He was one of the pioneers in the automotive business in Nova Scotia, and a major figure in a firm that in the early 1900s manufactured automobiles in Kentville; he was civic minded as well, serving four years as a town councilor, and in 1916, 1917, 1921, and 1924 to 1927 he served as Kentville’s Mayor. He died in office late in 1927 with only two weeks left in his final term as Mayor.

On the personal level he was an ardent sportsman, maintaining a racing stable for many years; he was one of the first Nova Scotians, perhaps one of the first Canadians to travel across Canada from Nova Scotia to the Prairies by automobile; he accomplished this feat in 1911 for the purpose of setting up a Canada-wide automobile dealership.

This was Kings County native A. L. Pelton, who was known to his friends and contemporaries as “Arch.” Born in Billtown in 1872 to Henry and Almira Pelton, Arch left home in his teens to work in Massachusetts. He was in his mid-30s when he returned to Kings County to sell farm machinery in Berwick; here he gained a reputation as a first rate mechanic who knew his way around the relatively new automobile engines.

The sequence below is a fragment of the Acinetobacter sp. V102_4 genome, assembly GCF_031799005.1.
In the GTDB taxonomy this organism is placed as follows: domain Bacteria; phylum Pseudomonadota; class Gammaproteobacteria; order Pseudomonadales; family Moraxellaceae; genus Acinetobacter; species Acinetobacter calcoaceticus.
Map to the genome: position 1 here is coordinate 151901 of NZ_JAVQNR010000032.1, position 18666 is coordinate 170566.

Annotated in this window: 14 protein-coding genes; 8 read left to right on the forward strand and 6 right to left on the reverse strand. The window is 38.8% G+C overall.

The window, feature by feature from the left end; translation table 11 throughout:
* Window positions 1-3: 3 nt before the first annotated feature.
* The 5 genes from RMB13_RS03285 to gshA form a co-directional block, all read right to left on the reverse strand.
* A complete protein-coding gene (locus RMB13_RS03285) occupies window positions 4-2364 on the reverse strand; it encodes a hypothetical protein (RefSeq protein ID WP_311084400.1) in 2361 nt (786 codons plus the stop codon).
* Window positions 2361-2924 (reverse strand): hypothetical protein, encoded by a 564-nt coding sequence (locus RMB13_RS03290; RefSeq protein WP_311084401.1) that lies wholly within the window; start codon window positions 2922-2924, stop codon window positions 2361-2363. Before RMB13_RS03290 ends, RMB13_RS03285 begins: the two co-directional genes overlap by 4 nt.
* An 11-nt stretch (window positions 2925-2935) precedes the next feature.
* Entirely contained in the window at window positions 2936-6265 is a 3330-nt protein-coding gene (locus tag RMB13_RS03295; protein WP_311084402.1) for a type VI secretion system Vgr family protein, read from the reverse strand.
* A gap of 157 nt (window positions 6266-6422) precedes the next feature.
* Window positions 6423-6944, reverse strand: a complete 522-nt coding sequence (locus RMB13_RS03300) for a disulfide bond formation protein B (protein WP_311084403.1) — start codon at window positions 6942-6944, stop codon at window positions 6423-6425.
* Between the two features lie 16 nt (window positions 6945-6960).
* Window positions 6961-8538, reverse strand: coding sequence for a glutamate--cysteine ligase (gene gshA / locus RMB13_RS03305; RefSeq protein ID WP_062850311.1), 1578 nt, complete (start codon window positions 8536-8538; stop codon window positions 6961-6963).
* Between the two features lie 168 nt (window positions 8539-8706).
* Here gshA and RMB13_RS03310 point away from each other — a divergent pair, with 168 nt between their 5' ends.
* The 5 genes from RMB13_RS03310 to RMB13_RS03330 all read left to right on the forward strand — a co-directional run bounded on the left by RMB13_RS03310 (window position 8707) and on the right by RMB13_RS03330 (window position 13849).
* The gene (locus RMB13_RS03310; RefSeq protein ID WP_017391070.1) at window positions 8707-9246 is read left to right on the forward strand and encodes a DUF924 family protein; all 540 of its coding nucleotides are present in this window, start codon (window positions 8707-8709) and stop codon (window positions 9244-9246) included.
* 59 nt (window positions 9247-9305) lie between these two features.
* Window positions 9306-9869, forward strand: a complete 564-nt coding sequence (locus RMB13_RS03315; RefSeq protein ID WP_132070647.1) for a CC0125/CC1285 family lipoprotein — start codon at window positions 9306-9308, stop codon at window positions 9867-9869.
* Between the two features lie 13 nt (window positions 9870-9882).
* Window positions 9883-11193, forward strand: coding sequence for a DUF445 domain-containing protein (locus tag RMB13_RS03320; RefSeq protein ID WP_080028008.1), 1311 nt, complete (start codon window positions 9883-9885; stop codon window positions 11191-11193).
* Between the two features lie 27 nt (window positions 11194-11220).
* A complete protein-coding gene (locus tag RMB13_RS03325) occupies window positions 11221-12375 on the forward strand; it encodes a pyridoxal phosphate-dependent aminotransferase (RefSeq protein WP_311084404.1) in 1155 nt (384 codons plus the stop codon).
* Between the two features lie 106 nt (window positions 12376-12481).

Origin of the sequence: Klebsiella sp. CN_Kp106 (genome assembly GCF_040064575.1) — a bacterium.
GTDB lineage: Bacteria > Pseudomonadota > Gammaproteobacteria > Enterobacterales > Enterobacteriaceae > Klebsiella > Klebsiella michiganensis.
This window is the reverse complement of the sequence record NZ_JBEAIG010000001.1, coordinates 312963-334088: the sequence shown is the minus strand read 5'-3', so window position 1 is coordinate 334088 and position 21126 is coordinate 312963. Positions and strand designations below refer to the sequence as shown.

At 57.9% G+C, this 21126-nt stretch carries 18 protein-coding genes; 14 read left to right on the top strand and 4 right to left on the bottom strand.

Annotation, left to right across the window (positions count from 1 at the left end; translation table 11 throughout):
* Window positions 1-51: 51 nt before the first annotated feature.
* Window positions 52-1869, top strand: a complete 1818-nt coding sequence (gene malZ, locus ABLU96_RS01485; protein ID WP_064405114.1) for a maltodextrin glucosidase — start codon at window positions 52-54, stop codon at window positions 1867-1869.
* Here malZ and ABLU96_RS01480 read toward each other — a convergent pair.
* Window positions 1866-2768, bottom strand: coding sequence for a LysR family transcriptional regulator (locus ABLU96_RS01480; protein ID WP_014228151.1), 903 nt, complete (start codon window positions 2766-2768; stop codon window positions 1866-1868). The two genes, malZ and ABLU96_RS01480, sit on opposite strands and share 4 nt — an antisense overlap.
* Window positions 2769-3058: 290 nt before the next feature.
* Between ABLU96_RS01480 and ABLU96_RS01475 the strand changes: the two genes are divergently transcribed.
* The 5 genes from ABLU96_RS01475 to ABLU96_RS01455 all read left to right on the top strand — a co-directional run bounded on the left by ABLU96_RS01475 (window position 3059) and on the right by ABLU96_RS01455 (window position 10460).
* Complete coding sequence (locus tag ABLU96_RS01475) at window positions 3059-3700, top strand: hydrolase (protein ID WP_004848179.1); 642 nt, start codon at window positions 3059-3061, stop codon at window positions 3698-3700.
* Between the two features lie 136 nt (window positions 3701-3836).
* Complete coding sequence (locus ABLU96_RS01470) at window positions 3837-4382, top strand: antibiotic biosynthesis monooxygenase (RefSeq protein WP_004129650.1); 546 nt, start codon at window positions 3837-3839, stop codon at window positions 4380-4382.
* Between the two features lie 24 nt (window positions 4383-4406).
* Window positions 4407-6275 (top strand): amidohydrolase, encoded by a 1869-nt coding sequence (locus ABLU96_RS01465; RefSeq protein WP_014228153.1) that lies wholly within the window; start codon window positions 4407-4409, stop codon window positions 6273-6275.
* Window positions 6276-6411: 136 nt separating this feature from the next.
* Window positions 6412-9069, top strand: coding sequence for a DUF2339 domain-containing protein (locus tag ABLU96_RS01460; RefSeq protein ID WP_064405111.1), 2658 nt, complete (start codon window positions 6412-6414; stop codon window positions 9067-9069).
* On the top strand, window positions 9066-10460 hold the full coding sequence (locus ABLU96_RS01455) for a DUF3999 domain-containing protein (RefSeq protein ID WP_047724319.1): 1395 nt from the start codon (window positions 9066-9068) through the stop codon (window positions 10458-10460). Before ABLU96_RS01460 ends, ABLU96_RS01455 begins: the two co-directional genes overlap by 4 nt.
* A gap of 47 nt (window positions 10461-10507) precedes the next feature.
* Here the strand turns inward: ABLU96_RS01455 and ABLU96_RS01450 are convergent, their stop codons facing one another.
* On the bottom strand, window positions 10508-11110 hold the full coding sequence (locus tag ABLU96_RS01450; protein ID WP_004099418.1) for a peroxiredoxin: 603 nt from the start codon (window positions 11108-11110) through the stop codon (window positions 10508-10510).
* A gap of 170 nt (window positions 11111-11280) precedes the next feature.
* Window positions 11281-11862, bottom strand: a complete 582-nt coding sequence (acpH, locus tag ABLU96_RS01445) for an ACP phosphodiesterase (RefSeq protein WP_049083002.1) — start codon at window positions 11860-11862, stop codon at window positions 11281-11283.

Pelton’s obituary notes that in 1910, he “removed to Kentville and entered the automobile business with the McKay brothers, As a mechanic, Pelton was in on the birth of the McKay Motor Car, but earlier he was distributing automobiles in Nova Scotia and learning what made them tick by taking them apart. William H. McCurdy’s history of the McKay Car says Pelton joined the McKay brothers as head mechanic when they began to manufacture automobiles in Kentville in 1910 in the facilities of the Nova Scotia Carriage Company.

Apparently Pelton remained behind when the McKay moved their operation to Amherst in the winter of 1912-1913. While in Kentville, however, Pelton and Dan McKay drove 2600 miles across Canada to Regina in an attempt to set up dealerships. Until two years before his death in 1927, Pelton maintained an auto dealership in Kentville and Halifax where he was the distributor for Franklin, Gray Dort, Studebaker, Oldsmobile and several other makes of automobile.

Pelton is said to have sold some of the first automobiles in Nova Scotia, two Oldsmobiles which he purchased in New York in 1904; at the time, say William H. McCurdy in his McKay Motor Car history, there were fewer than 20 automobiles in Nova Scotia. For a time, Pelton maintained one of the largest automotive dealerships in the Maritimes; his activities in this field must qualify him as one of the early automotive pioneers.

On his death, The Advertiser ran a lengthy obituary that saluted his business accomplishments and civic record, stating that “much of the remarkable progress this town (Kentville) has made in the past two decades was due to his efforts.” While he had been suffering from ill health for three years, The Advertiser said, his death in his mid-50s came as a shock to the community.

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